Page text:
14 Apr 7 Myths About Optimism and Pessimism
via Psychology Today by Marianna Pogosyan
- Past research has demonstrated that optimism can benefit happiness, relationships, and health.
- But defensive pessimism—setting low expectations and considering worst-case scenarios—can help reduce anxiety.
- Defensive pessimism is most useful when negative outcomes are important to consider and when they can be prevented.
Optimism is among the most celebrated human qualities. Many studies have shown that optimists tend to fare better in life than their pessimistic friends—at least when it comes to physical and mental health, resilience, relationships, career, pain management, and even longevity. Being of good cheer and expecting the best, as science and cultural dogmas have us believe, will lead to the best.
But is it all that straightforward? Is optimism always adaptive, and is there really nothing good about being a pessimist?
Psychologist Julie Norem’s research suggests otherwise.
For almost four decades, Dr. Norem has been studying the phenomenon of defensive pessimism—the cognitive strategy of setting low expectations and considering worst-case scenarios of future events. It turns out, the habit of not getting your hopes high can help with managing anxiety and gaining a sense of control.
In her latest research, Dr. Norem found that the use of defensive pessimism was correlated with taking more precautions during the Covid-19 pandemic (e.g., hand-washing, mask-wearing, social distancing), and less risky behaviors (e.g., meeting inside with people you don’t live with). “Without a doubt, defensive pessimists are more anxious than their optimistic counterparts,” explains Dr. Norem, “but they also actively make more effort to manage their risk.”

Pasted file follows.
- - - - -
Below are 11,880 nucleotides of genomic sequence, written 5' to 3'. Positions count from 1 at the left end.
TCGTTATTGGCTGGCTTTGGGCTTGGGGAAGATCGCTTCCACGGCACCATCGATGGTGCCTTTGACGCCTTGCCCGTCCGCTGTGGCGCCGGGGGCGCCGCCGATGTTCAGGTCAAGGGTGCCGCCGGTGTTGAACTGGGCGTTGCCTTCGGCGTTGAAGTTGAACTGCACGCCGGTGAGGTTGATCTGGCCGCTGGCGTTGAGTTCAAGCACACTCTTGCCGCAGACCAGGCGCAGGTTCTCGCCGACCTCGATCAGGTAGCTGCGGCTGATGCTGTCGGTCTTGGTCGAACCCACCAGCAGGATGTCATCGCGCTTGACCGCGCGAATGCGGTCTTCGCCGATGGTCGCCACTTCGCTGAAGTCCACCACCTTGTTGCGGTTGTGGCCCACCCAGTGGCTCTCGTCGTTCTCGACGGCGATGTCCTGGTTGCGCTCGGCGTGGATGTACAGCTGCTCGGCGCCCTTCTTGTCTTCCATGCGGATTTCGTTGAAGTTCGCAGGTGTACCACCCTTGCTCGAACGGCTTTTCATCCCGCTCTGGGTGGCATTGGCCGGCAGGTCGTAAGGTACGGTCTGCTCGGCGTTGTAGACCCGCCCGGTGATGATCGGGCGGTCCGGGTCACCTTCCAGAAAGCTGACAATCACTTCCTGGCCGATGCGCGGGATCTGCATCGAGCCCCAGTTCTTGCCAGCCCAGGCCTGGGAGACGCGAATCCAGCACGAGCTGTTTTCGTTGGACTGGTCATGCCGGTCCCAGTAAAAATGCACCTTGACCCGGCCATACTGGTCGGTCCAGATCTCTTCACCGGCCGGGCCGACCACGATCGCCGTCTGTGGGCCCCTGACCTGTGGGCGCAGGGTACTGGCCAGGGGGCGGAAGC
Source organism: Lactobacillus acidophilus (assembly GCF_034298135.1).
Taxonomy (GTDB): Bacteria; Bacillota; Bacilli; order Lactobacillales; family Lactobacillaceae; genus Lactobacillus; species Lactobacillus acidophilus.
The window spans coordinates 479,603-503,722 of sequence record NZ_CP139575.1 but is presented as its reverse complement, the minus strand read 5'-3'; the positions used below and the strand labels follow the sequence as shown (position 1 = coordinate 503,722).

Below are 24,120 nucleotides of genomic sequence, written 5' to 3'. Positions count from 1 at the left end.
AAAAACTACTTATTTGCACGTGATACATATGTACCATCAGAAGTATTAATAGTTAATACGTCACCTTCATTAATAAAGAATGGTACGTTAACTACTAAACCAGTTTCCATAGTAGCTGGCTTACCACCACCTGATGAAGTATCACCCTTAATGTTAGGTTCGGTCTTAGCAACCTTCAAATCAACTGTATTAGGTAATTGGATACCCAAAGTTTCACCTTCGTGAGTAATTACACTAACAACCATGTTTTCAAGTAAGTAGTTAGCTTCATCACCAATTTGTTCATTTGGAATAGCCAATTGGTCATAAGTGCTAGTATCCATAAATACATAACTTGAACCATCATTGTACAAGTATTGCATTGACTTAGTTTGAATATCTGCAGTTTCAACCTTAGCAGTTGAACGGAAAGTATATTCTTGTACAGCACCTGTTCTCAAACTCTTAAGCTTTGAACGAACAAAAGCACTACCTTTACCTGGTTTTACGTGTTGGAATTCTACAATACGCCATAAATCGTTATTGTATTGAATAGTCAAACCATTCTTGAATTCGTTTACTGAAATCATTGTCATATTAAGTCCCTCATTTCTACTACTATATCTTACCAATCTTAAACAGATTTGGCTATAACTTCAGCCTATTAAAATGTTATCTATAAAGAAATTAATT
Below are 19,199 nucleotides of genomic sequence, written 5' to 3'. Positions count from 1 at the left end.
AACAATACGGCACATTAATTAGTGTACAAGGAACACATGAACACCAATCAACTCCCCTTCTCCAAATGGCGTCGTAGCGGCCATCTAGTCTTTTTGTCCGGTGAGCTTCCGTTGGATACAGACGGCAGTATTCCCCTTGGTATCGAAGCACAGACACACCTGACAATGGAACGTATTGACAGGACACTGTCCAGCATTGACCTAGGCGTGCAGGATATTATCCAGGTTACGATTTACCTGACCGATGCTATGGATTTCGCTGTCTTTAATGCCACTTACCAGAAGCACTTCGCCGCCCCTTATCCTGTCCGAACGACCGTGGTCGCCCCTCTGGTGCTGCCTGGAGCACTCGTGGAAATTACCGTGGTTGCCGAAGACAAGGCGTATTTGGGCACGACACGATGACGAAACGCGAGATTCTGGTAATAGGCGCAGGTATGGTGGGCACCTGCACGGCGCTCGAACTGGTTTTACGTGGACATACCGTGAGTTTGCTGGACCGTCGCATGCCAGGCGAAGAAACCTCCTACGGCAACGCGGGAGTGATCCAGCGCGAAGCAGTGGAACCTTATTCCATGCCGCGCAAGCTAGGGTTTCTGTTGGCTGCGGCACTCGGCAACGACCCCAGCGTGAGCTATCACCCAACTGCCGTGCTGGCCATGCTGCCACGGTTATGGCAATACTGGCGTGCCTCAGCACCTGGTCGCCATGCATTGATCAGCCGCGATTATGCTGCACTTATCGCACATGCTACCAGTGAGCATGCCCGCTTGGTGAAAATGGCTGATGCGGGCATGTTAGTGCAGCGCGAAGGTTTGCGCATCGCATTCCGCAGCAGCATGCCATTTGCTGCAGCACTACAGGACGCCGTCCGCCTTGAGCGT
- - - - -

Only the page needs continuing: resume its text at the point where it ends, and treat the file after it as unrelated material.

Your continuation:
One of the biggest surprises from Dr. Norem’s research is the public’s hesitation towards the mere idea of there being something positive about pessimism. Yet, perhaps ironically, when people discover that they are defensive pessimists, many report feeling relief and validation.
Here is Dr. Norem, in her own words, on 7 myths about optimism and pessimism, 2 examples when defensive pessimism is most effective, and 2 ways to foster optimism.
1. One is either an optimist or a pessimist.
False. People’s perspectives vary from domain to domain. For example, you can be optimistic about your social life and pessimistic about your work. Furthermore, we can consider optimism-pessimism as a tendency to expect good or bad things (trait level); or as how prone people are to experience positive-negative affect (temperamental level).
These are tendencies—they are not deterministic of specific expectations in specific situations. While these tendencies can be influenced by genetics, they merely point us in a certain direction. We still have freedom to move.
2. Optimists are born, not made.
This myth is too all-encompassing to be true. While we don’t have much evidence that we can get rid of our tendencies to experience negative affect, cognitive therapy studies suggest that people can learn to revise how they look at situations. It’s not easy, but it’s possible…
… keep reading the full & original article HERE